As someone who is older I think about time a lot and with that how there are adults out there who are legally allowed to consume alcohol in the United States but were not alive in the 20th Century. While I'm not sure of the exact time to pinpoint it, there was a time when rock n roll used to be dangerous but at some point in time (and if you were born in or after the year 2000 you likely missed it) music just stopped being so much of a threat.
The video for "Karma" opens with a little boy named Donnie rocking out on his guitar while listening to Sonic Fuel. His mom busts in and tells him that he's not allowed to listen to that devil music and there are some strong "Detroit Rock City" vibes happening. Right away though, this video makes me question whether or not there are children out there listening to modern bands and wanting to grow up to be like them the way kids did with Kiss, for example. I don't even want to think about what bands might be considered in this day and age.
Eventually, during the music video, Donnie ends up watching the band Sonic Fuel play the song "Karma" and they just rock out with it. With hints of Seether and Puddle of Mudd, Sonic Fuel has a line in the chorus about how karma is a bitch which makes me wonder if the radio would edit it out or let it slide. This is also part of that idea of making rock n roll dangerous again, just to the extent that so many mainstream rock bands are non-threatening.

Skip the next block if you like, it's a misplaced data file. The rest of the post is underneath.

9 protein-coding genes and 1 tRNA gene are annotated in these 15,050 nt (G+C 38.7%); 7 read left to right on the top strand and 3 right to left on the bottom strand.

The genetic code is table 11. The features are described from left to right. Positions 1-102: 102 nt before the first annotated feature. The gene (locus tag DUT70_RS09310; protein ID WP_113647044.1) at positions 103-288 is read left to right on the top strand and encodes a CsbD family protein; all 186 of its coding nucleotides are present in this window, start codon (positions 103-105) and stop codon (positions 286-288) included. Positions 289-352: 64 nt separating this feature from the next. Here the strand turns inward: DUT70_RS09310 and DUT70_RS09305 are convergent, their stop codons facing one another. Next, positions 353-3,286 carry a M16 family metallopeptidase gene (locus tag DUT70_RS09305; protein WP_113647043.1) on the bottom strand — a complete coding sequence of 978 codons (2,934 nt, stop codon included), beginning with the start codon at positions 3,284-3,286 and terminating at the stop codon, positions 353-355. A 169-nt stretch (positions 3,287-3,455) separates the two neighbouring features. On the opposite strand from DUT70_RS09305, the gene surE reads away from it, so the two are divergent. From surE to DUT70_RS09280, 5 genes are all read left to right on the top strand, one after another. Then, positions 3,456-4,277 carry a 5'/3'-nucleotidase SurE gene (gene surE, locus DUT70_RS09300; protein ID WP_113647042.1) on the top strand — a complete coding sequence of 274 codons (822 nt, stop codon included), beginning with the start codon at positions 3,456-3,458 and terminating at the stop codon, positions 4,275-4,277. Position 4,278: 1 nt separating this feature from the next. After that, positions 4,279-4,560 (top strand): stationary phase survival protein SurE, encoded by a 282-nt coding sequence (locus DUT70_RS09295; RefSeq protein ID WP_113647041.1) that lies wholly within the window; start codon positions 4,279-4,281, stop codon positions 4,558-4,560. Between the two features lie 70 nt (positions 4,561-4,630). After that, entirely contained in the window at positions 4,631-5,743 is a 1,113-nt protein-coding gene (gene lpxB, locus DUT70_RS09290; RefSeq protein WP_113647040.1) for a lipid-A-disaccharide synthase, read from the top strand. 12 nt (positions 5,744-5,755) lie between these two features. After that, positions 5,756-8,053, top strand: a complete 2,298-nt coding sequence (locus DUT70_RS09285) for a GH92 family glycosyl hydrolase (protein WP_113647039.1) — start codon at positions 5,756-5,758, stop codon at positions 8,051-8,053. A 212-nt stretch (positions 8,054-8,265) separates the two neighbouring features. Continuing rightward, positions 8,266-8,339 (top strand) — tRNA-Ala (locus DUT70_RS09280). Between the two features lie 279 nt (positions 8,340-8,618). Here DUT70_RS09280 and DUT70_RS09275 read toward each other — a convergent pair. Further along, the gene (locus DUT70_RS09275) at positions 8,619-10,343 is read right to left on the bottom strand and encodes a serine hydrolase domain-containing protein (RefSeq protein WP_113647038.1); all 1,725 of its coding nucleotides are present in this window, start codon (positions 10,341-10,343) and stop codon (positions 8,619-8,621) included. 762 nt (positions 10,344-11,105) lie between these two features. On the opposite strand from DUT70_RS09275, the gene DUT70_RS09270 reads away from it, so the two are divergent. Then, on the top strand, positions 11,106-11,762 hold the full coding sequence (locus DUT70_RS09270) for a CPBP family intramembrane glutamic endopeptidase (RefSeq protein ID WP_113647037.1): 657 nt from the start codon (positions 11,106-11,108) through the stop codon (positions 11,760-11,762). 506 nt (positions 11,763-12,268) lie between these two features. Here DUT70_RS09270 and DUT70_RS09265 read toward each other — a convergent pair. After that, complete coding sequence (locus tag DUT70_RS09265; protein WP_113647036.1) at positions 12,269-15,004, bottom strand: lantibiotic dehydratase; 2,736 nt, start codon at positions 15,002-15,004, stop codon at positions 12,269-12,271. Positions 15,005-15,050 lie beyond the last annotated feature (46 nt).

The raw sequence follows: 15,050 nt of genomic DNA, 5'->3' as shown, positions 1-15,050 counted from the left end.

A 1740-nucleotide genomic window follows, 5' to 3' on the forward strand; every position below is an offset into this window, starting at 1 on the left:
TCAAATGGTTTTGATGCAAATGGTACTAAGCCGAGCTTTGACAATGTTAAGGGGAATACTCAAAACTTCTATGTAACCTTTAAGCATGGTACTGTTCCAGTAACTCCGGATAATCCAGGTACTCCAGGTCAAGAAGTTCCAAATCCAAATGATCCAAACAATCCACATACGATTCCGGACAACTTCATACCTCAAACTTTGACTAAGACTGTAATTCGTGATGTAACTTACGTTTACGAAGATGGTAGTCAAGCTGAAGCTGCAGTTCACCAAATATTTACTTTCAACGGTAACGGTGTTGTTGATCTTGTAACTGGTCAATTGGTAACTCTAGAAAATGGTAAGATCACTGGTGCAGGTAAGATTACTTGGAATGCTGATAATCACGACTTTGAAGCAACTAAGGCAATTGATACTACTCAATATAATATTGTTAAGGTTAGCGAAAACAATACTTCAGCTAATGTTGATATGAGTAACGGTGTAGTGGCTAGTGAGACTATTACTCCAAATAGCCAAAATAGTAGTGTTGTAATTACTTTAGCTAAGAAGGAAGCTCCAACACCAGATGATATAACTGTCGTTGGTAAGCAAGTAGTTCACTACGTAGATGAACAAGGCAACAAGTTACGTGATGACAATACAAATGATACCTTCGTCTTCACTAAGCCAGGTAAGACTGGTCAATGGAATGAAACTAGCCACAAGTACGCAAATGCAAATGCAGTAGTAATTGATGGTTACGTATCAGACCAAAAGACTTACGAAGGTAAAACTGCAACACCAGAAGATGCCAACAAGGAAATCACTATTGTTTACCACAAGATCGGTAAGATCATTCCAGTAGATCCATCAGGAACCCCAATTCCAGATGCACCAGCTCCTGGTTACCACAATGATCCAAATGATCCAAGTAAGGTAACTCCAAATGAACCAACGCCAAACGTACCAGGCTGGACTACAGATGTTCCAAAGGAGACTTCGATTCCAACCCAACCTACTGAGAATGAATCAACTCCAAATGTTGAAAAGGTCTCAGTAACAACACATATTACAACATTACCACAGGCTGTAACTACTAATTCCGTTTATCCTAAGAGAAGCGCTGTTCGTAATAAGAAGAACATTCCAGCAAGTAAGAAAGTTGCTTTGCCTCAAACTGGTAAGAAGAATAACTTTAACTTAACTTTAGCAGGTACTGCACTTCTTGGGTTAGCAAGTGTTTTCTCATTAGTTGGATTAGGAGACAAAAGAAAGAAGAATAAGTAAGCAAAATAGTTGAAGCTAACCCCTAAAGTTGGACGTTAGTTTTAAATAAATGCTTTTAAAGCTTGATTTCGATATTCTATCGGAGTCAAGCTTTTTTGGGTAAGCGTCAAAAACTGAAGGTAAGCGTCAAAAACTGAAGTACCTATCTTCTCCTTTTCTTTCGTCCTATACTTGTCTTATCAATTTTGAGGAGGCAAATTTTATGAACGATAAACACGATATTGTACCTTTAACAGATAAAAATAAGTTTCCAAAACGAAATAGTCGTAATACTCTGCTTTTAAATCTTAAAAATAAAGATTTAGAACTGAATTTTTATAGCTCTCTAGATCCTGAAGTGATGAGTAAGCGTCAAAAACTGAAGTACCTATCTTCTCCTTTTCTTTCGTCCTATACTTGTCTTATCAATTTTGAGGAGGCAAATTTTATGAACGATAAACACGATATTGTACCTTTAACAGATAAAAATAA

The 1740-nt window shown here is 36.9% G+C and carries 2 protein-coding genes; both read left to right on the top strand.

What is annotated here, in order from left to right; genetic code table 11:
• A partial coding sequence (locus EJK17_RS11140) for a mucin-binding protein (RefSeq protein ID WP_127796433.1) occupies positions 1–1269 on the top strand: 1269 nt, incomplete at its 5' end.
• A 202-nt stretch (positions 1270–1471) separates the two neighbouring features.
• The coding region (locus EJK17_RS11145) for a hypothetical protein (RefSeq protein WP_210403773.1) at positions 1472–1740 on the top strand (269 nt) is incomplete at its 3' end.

At the end of the video, Donnie has a conversation with the leader singer of Sonic Fuel and is reassured that he won't be going to Hell for listening to their music. I like this video not just because this is such a great song and not just because it has that concept of a child wanting to grow up to be a rock star (which I think society is lacking right now) but also because it demonstrates how music can feel dangerous (such as the idea of playing the records backwards) and yet at the same time be safe.